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On a new ASP.NET MVC application we are following a TDD approach, using NUnit for unit testing and Unity for Dependancy Injection.

Our views are being made as "dumb" as possible by adjusting our models to supply data in the most appropriate fashion for our views.

Is there a merit in unit testing our views? If so - how?

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4 Answers 4

up vote 5 down vote accepted

The advantage of the MVC pattern is that views are supposed to be very lightweight and contain no code that needs to be tested.

If a view does contain code that needs to be tested, it should be moved out into the controller or model and unit tested there.

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Still, it can contain a for loop to iterate a collection of entities and display them. The for loop can break and you might be entitled to test the looping logic for display. –  Andrei Rînea Jul 28 '09 at 18:56
@Andrei Rinea: create a helper to render what the loop does and unit test the helpers. –  cottsak Dec 8 '09 at 18:42
a helper for content/script/css references? those are worth testing to me, especially if they have Url.Content("~/something") –  Maslow Jan 28 '10 at 17:10

I was just reading a good article by Justin Etheredge earlier this week regarding ASP.NET MVC testing.

Here's the link: Building Testable ASP.NET MVC Applications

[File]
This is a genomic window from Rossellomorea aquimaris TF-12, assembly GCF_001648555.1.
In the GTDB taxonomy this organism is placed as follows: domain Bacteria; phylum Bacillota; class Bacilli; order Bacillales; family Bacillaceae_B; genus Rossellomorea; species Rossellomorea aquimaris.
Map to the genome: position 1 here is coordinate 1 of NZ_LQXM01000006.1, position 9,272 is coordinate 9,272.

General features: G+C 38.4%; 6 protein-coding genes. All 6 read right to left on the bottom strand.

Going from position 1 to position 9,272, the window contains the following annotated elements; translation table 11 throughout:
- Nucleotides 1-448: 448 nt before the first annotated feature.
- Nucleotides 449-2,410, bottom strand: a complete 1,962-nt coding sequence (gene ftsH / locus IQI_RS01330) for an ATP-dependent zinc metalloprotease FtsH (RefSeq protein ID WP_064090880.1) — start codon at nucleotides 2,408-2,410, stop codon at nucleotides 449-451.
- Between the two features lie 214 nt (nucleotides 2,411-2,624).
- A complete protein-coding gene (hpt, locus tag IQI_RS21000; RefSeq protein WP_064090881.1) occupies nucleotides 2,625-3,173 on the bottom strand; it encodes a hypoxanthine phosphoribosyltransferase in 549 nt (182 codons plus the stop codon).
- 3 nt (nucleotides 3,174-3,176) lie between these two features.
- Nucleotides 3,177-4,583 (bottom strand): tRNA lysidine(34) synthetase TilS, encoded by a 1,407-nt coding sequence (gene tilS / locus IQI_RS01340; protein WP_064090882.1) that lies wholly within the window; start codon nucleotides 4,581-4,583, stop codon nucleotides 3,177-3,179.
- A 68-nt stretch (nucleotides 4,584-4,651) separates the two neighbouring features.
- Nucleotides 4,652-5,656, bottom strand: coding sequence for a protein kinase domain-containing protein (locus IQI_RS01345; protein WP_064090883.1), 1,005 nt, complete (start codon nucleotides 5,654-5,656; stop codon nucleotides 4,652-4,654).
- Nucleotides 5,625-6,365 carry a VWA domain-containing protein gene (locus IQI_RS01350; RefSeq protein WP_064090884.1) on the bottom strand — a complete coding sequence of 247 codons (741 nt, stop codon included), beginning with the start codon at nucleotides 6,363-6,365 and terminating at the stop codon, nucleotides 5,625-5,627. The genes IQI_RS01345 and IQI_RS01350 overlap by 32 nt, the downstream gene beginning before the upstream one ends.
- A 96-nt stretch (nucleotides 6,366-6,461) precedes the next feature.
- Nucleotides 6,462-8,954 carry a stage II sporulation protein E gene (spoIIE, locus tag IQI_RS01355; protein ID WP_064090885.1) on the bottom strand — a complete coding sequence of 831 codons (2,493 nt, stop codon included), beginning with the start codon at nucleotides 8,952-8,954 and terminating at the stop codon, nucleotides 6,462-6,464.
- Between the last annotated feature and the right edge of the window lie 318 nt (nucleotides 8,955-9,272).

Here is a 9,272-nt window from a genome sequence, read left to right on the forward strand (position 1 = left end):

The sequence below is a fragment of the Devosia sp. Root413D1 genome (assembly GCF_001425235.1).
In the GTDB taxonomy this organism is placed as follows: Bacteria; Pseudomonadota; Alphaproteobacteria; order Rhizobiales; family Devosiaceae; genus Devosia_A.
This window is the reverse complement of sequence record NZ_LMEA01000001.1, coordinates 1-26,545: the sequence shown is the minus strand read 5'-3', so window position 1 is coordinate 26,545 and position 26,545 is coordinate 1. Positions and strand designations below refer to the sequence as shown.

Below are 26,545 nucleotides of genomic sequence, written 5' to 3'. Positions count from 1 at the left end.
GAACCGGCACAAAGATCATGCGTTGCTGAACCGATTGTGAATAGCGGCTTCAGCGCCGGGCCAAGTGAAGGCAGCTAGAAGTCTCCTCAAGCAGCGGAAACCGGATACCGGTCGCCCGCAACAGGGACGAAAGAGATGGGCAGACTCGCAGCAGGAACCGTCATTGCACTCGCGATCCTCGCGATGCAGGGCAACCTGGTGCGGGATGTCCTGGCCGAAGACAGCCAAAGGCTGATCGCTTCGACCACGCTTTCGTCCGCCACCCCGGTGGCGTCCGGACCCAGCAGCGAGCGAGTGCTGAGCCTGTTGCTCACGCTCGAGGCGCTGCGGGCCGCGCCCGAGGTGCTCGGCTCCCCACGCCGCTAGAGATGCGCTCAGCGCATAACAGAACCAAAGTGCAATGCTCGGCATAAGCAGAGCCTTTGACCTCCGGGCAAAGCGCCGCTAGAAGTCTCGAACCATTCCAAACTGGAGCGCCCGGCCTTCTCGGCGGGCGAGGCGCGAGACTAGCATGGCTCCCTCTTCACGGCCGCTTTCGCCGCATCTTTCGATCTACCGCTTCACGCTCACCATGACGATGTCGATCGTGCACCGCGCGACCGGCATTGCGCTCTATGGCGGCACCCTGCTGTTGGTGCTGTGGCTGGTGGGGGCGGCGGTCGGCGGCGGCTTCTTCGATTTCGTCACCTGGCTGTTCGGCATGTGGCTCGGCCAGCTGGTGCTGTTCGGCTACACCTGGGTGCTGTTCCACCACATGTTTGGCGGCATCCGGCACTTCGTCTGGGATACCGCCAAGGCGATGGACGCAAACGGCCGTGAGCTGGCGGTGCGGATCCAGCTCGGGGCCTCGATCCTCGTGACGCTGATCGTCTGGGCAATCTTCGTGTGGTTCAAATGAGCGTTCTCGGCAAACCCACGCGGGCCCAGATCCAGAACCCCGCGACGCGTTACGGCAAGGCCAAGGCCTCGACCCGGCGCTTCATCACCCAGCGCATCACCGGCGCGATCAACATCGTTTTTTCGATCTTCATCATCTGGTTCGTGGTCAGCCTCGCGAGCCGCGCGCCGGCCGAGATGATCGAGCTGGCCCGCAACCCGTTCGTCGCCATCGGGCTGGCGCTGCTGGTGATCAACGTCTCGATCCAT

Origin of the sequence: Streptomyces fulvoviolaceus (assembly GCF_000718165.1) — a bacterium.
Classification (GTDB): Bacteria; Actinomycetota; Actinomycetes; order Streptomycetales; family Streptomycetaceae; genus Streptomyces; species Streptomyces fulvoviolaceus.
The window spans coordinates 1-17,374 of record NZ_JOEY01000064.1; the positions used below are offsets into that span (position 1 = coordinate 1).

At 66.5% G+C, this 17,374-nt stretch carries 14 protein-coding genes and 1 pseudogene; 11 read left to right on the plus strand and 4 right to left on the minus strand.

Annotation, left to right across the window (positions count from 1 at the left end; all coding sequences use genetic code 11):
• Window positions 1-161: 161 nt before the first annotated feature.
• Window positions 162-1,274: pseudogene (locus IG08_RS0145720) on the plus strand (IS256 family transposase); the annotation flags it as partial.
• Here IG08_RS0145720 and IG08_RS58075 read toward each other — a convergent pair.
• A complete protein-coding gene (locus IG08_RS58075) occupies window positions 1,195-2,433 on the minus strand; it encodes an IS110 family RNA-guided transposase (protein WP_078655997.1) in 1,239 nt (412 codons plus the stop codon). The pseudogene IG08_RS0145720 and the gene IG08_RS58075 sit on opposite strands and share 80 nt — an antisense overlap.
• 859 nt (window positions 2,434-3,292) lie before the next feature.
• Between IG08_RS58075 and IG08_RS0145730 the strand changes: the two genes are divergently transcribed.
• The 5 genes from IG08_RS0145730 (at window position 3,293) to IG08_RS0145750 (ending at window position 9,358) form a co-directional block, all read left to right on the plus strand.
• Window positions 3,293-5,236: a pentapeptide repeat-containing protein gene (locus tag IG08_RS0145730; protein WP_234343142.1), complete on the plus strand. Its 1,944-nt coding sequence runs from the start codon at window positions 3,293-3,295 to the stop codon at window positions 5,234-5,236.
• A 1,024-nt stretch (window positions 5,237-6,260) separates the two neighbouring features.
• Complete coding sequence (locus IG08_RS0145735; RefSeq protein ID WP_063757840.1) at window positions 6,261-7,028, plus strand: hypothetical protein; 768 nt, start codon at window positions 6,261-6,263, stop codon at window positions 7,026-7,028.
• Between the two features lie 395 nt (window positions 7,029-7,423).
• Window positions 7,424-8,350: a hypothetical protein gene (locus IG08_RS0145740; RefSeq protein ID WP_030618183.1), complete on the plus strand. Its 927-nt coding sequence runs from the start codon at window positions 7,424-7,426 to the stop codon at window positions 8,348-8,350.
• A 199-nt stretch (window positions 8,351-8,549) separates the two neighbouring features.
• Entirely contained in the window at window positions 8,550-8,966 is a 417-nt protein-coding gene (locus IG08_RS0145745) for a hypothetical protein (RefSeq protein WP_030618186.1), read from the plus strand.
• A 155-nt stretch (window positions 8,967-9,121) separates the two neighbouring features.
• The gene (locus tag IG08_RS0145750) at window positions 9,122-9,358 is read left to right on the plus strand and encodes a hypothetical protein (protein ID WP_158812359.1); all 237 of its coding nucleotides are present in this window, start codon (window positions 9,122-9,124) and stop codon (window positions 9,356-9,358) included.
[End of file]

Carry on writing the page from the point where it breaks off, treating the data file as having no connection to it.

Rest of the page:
Justin does indeed address the testing of views in a small "sidebar" section of the article and states the following:

ASP.NET MVC Code-Behind Pages

If you were following ASP.NET MVC before the final release, you may have noticed that the code-behind pages have been removed from the framework. These pages served no functionality in the ASP.NET MVC framework and promoted putting logic into views, where it does not belong. Any logic contained in views is difficult to test in much the same way that code-behind files in ASP.NET Web Forms are difficult to test.

I tend to agree with this in that I would consider logic inside a "view" to be something of a "smell" and, personally, I'd be looking for a way to remove such logic and place it inside the controller or the model where it's much easier to test.

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I'm not (yet) familiar with ASP.net MVC in particular, but I have a good knowledge of the MVC pattern. Generally I would say that you don't gain much more by testing your view. By using the MVC approach most (if not all) your domain logic resides inside your controller classes and the business logic in your business/service layer classes. So unit-testing your service layer should guarantee that your business logic is satisfied (which is the main goal). Investigating further testing of your controllers (with mock objects for Http requests if you need) guarantees that your domain logic is fine.

So unit testing your views doesn't sound to me to give your more benefits. I've heard about view testing just in relationship with recorders (or similar frameworks) which simulate user clicks on the UI etc...

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The nice thing about the MVC pattern is that you are able to unit test far more of the UI layer than other patterns (or anti-patterns). However, testing the views really can't be done as a unit test because it would require an external dependency (like a browser).

This doesn't mean you shouldn't test views, it just means that you can't unit test views. Functional/integrations tests are still a good idea.

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